There was a feeling among security professionals that last year represented something of a return to ‘normal’.
As the pandemic panic continued to subside and organisations grew increasingly comfortable with hybrid setups, confidence in security posture followed suit. Unfortunately, cybercriminals are comfortable with this normality, too. And with a larger attack surface to aim at, they have honed their skills, finding both familiar and new ways to breach defenses and expose data.
Proofpoint’s State of the Phish Report 2023 found that email-based attacks continue to dominate the threat landscape, with eight in 10 (86 per cent) of organisations in the UAE experiencing at least one successful attack, 44 per cent reporting direct financial losses as a result.
While there is little security teams can do to stop cybercriminals targeting their organisations, that people remain a significant contributor to the success of such attacks should be a cause for concern. Proofpoint research reveals that 59 per cent of CISOs in the UAE view human error as their organisation’s biggest cyber vulnerability. Despite a long-held understanding of the fact that most attacks target users before systems, there is still a long way to go.
The past few years have further cemented CISO’s understanding of the risk of remote and hybrid environments, with many making it a priority to secure these setups since their widespread adoption in 2020.
As well as innovative controls and new technologies, end-user training formed a cornerstone of this defence strategy. In the UAE, 64 per cent of organisations with a security awareness program were found to train their entire workforce. However, only 40 per cent conduct phishing simulations. As a result, employees lack a basic understanding of common cyber threats and are ill- equipped to detect and deter these threats.
As the threat landscape grows ever more sophisticated and people-focused, this issue needs to be addressed fast. With time already dedicated to education by over half the organisations in the UAE, improving understanding is a matter of re-strategising rather than building a case to implement a programme from scratch.
As for that strategy, in-context training is a must. Users need to understand how they are likely to experience today’s sophisticated modern threats in the wild and what to do when it happens. Simulations based on real-world lures are an effective way to do this.
With budgets getting tighter, security teams may feel like they can’t do it all. But skimping on cybersecurity is never an option. So, as the threat landscape grows ever more perilous, a rethink is needed to ensure our cyber defenses are fit for the task.
At first glance, there is little on today’s threat landscape to surprise a seasoned cybersecurity professional. But while phishing, business email compromise (BEC), ransomware and the like remain popular pastimes among cybercriminals, many have further amped up their attacks to inflict maximum damage.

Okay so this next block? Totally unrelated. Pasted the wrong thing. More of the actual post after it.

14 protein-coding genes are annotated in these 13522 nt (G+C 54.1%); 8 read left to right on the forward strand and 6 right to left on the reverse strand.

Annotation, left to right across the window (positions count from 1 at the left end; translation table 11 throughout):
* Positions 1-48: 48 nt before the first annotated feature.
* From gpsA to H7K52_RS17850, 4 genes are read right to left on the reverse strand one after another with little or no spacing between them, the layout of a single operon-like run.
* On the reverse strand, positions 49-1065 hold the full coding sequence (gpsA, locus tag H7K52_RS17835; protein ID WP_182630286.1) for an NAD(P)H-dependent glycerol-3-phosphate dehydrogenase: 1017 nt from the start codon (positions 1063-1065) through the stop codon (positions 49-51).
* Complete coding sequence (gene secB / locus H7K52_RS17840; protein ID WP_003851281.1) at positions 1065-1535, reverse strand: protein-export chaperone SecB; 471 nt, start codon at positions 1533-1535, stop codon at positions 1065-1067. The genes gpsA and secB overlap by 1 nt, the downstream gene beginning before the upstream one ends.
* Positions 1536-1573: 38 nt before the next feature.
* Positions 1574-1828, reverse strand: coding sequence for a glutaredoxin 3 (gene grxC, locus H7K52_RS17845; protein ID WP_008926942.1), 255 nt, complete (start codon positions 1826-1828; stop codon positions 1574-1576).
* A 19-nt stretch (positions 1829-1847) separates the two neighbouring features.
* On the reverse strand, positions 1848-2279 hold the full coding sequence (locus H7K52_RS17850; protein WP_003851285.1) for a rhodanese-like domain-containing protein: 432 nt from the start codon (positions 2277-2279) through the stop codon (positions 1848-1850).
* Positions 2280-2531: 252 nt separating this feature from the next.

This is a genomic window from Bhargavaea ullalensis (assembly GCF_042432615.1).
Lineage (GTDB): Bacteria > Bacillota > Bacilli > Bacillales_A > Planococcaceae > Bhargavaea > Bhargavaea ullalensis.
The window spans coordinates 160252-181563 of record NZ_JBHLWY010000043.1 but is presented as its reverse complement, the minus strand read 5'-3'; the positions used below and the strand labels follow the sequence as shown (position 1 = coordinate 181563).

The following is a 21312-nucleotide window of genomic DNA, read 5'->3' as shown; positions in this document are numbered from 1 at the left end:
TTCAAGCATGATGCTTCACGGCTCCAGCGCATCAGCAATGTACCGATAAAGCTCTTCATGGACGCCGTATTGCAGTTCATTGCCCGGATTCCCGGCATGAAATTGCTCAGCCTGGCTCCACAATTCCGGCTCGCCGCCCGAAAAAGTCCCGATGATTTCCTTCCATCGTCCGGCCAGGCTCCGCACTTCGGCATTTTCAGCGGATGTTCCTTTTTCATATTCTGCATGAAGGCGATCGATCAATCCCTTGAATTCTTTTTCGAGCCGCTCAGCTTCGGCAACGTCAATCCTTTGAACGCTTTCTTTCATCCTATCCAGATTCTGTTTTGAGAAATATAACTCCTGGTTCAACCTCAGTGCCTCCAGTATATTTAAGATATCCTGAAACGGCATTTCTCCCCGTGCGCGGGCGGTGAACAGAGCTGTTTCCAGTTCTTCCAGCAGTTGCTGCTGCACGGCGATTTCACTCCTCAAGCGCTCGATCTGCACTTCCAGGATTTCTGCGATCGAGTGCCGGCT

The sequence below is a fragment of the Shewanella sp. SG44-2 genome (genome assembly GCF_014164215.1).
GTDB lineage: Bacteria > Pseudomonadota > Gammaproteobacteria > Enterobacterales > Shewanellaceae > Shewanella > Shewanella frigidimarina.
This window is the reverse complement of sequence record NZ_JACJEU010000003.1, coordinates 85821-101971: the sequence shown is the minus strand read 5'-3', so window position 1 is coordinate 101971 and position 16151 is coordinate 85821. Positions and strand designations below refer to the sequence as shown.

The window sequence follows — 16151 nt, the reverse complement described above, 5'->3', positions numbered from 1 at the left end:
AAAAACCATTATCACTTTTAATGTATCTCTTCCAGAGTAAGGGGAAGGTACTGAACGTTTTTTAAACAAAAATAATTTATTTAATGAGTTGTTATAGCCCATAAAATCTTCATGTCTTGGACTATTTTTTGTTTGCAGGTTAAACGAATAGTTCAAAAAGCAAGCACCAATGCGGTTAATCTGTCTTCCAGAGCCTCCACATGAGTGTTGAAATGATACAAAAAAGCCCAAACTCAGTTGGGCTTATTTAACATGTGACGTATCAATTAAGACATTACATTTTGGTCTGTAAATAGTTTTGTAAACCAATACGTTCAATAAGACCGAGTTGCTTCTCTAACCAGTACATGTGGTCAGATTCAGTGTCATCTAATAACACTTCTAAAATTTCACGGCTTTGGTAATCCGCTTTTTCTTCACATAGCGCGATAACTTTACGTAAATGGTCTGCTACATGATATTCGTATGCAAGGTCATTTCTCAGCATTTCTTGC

Over two thirds (64 per cent) of organisations in the UAE experienced ransomware last year, with 70 per cent suffering a successful infection. Worse still, of the 61 per cent that paid a ransom, only half regained access to their data at the first attempt.
Insider threats are going nowhere anytime soon either, and Covid-19 still has a big part to play. Remote and hybrid working increased the risk of negligence and helped malicious actors to conceal their actions. And now, the post-pandemic ‘Great Resignation’ has made it much easier for people to walk out the door with your data.
Last year, 72 per cent of organisations in the UAE experienced data loss due to an insider’s action, with 49 per cent of job leavers admitting to taking data with them.
All the while, threat actors are scaling up more complex email threats. Last year saw hundreds of thousands of telephone-oriented attack delivery (TOAD) and multi-factor authentication (MFA) bypass phishing messages sent each day, threatening nearly all organisations surveyed.
With MFA still trusted by many to secure highly sensitive accounts and networks, any method to navigate this protection gives cybercriminals a potentially devastating new advantage.
All of which adds up to a familiar story: Threat actors with the time and tenacity to find new ways around defenses and cybersecurity teams feeling trapped in an unwinnable arms race.
As we improve defenses to cope with evolving threats, cybercriminals find new and devastating ways to circumnavigate them. This is nothing new. But while keeping pace with the threat landscape is a must, there is more to cyberdefence than plugging gaps as they arise.
Whatever the adversary, understanding and education should always be the baseline of an effective cybersecurity strategy. The more your users know about the attacks they face, how they will encounter them and their role in keeping them at bay, the better placed they are to protect your organisation and its data.
Start by identifying who is most at risk, whether due to poor cyber skills or high exposure to cyber threats, and target your resources where they are needed most. Then go beyond this with an in-context, regularly conducted, companywide security awareness training programme.
The result is a strong workplace security culture that motivates your people to build sustainable security habits and implement them every day – and a much safer organisation, whatever threat actors find to throw at it.
The writer is Regional Director, Middle East and Africa at Proofpoint.
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